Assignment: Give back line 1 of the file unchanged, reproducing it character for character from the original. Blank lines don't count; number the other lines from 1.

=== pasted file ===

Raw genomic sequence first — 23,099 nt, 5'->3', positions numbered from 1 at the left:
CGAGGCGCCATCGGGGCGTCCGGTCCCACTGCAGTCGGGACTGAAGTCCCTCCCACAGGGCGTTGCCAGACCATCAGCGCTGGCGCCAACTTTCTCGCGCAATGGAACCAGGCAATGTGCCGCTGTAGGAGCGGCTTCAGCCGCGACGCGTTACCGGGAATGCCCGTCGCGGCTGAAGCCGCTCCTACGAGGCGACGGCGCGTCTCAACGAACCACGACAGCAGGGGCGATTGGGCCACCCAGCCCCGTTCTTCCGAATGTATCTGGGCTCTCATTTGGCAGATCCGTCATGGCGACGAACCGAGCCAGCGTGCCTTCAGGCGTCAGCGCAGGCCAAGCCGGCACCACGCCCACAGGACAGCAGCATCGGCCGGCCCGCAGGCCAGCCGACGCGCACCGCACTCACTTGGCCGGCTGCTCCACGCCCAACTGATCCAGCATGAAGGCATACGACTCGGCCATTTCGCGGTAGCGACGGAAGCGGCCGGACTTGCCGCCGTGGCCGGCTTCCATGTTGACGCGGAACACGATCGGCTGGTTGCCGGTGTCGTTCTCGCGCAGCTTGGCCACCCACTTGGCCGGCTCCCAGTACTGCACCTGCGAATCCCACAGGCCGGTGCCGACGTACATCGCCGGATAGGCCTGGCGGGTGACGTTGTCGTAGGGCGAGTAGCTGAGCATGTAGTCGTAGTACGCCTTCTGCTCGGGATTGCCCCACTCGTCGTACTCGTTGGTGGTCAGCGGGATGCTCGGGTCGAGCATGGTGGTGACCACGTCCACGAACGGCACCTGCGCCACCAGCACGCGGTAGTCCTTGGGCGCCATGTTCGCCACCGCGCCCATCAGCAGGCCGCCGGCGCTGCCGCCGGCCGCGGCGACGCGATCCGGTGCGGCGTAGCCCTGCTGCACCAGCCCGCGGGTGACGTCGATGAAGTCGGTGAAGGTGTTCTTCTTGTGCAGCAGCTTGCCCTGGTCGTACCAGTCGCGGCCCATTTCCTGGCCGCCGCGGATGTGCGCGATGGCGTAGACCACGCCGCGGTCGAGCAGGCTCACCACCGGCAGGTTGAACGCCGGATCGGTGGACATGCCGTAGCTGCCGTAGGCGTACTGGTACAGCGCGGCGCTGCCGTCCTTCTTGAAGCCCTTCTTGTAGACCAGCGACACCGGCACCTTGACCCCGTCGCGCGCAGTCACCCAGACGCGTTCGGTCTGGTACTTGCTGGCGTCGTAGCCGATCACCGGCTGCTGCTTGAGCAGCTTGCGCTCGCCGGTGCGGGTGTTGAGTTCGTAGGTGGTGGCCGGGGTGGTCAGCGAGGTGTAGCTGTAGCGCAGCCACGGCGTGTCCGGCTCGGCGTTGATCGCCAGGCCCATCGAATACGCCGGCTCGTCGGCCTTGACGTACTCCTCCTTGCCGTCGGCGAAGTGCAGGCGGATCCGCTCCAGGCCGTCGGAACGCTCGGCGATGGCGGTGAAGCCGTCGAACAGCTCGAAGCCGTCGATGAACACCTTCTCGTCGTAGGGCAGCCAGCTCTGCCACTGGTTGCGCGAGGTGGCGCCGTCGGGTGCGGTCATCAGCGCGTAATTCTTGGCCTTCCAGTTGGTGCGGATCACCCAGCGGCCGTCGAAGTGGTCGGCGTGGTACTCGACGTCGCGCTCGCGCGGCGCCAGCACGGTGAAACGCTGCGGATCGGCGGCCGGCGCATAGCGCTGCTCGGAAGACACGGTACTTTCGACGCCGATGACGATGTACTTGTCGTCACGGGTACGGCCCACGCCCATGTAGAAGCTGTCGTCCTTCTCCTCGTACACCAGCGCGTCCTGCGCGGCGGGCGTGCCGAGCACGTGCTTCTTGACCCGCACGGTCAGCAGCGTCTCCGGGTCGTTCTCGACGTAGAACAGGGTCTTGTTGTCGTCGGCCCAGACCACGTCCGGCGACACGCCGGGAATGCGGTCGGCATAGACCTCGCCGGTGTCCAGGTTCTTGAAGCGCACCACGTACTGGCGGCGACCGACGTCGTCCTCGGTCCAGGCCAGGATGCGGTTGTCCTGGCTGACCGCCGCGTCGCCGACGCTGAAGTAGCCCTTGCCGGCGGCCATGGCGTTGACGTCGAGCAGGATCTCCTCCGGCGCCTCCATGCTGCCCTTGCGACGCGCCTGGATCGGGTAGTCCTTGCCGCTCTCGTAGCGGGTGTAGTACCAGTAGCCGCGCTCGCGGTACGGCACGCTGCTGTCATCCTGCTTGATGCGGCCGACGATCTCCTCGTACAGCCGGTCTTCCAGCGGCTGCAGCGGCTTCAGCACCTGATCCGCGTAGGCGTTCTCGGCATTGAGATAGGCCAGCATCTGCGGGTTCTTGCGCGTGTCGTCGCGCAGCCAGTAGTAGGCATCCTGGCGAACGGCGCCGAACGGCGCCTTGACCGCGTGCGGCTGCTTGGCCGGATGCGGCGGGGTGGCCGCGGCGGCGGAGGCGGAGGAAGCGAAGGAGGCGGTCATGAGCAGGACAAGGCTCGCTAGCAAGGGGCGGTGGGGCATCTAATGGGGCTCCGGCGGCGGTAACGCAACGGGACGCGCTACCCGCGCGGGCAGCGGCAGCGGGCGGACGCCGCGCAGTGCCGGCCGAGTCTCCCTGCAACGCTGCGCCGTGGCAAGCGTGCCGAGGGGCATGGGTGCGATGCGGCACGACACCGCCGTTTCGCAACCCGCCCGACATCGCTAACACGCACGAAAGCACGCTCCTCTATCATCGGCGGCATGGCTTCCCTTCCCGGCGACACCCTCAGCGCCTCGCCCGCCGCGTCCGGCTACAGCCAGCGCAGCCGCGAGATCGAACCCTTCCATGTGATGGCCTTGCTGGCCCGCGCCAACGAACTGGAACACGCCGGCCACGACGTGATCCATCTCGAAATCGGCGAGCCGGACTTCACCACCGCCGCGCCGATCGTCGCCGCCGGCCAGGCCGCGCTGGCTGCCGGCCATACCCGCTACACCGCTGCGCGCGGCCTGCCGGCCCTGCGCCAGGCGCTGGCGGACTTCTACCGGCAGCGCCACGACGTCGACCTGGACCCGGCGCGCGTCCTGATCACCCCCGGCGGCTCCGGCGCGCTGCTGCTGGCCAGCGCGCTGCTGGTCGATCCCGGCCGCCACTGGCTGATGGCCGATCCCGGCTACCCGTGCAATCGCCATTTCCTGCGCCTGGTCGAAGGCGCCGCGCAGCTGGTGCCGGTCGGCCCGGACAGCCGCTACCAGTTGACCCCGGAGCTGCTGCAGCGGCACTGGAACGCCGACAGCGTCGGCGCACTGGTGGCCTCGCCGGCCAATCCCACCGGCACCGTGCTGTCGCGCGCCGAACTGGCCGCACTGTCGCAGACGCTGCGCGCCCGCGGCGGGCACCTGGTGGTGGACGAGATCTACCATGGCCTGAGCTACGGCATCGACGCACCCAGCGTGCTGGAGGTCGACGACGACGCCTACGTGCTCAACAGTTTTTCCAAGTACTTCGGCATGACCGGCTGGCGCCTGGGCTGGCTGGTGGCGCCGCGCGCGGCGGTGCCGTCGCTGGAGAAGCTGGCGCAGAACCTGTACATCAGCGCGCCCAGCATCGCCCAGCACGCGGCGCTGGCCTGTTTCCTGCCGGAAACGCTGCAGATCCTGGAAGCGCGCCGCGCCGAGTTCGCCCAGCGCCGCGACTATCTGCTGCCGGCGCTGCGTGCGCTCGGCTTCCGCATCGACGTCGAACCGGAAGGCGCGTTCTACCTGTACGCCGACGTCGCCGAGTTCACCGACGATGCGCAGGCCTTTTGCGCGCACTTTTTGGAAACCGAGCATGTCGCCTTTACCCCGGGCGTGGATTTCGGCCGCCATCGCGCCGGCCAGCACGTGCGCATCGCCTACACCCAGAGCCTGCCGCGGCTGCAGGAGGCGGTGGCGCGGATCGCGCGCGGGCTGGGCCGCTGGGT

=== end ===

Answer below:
Raw genomic sequence first — 23,099 nt, 5'->3', positions numbered from 1 at the left: